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HolyGround >> Can a Perfect God be supported in the Torah (OT)?


6/5/13 3:30 PM
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770mdm
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It's very difficult to conclude God is perfect in the Torah.  For example, it seems unlikely that God can be both perfectly powerful and perfectly good if the world is filled (as it obviously is) with instances of terrible injustice. Similarly, it’s hard to see how God can wield his infinite power to instigate alteration and change in all things if he is flat-out immutable.

it’s hard to find any evidence that the prophets and scholars who wrote the Hebrew Bible (or “Old Testament”) thought of God in this way at all. The God of Hebrew Scripture is not depicted as immutable, but repeatedly changes his mind about things (for example, he regrets having made man). He is not all-knowing, since he’s repeatedly surprised by things (like the Israelites abandoning him for a statue of a cow). He is not perfectly powerful either, in that he famously cannot control Israel and get its people to do what he wants.

As Donald Harman Akenson writes, the God of Hebrew Scripture is meant to be an “embodiment of what is, of reality” as we experience it. God’s abrupt shifts from action to seeming indifference and back, his changing demands from the human beings standing before him, his at-times devastating responses to mankind’s deeds and misdeeds — all these reflect the hardship so often present in the lives of most human beings.

The ancient Israelites, in other words, discovered a more realistic God than that descended from the tradition of Greek thought. But philosophers have tended to steer clear of such a view, no doubt out of fear that an imperfect God would not attract mankind’s allegiance. Instead, they have preferred to speak to us of a God consisting of a series of sweeping idealizations — idealizations whose relation to the world in which we actually live is scarcely imaginable.  (Paraphrased from the works of Yoram Hazony - An Imperfect God.

6/6/13 9:21 AM
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Kung Fu Joe
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Very interesting read! Thanks!

You can definitely see a clear progression and evolution of the understanding of God's nature from the earliest Israelite writings through to the Jewish works of the 1st Century BCE, then refined and altered even more by Christians from the 1st Century CE through to today.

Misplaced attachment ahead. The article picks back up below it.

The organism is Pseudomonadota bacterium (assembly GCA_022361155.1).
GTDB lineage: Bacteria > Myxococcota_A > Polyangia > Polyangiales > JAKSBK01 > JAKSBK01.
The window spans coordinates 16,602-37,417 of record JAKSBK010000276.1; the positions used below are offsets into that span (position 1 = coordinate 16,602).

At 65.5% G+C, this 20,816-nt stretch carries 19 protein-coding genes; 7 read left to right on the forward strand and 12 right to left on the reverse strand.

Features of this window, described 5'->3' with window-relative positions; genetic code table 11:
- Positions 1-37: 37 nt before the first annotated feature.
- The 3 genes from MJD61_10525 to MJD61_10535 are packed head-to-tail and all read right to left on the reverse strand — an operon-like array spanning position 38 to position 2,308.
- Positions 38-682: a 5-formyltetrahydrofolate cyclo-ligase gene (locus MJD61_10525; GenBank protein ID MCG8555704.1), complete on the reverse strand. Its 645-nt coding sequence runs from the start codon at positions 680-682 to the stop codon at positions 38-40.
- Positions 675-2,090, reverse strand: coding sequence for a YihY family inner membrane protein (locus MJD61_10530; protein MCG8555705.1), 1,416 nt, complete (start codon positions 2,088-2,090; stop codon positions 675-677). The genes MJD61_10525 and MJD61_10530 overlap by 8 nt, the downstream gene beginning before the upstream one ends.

There are even remnants of polytheism to be found even in the texts remaining to us: the plurality of Elohim, discussion of the "sons of god," the nearly divine nature of cherubim, et cetera. Phone Post
6/12/13 1:14 AM
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RoidsGracie
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Clearly polytheism was known and practiced by the Jews in ancient times, hence all the references of the Israelites constantly turning away from God and worshiping the pagan gods of their region. If this was not a common practice, then there would have been no need for the repeated condemnation of it.

Wasn't there a rabbi that wrote a book about how God isn't omnipotent about a decade back? I believe the book talked about God actually is not able to prevent all the evil in the world.
6/12/13 8:09 AM
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770mdm
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Interesting - let me know if you remember the author or title of the book.  Thanks

6/13/13 2:11 PM
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RoidsGracie
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I found the title and author of the book - Why Do Bad Things Happen to Good People by Harold S. Kushner. He is a rabbi from the conservative wing of Judaism.
6/17/13 6:23 PM
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jrrrrr
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I'm not sure if its a question that god does not know what is going to happen as needing us to see what happens.

Abraham needed to know that he was willing to kill Isaac and that allowed god to intercede and tell him not to.

He needed Moses to know what he was involved with when the hebrews built the calf even after seeing all the miracles that god had performed.

When our parents say not to do something, how many of us do it anyway...
6/18/13 12:36 AM
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770mdm
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I'm not sure if its a question that god does not know what is going to happen as needing us to see what happens.

I'd agree.  It's a conclusion we make but the text itself isn't validating this notion.  I'm on the fence here. 


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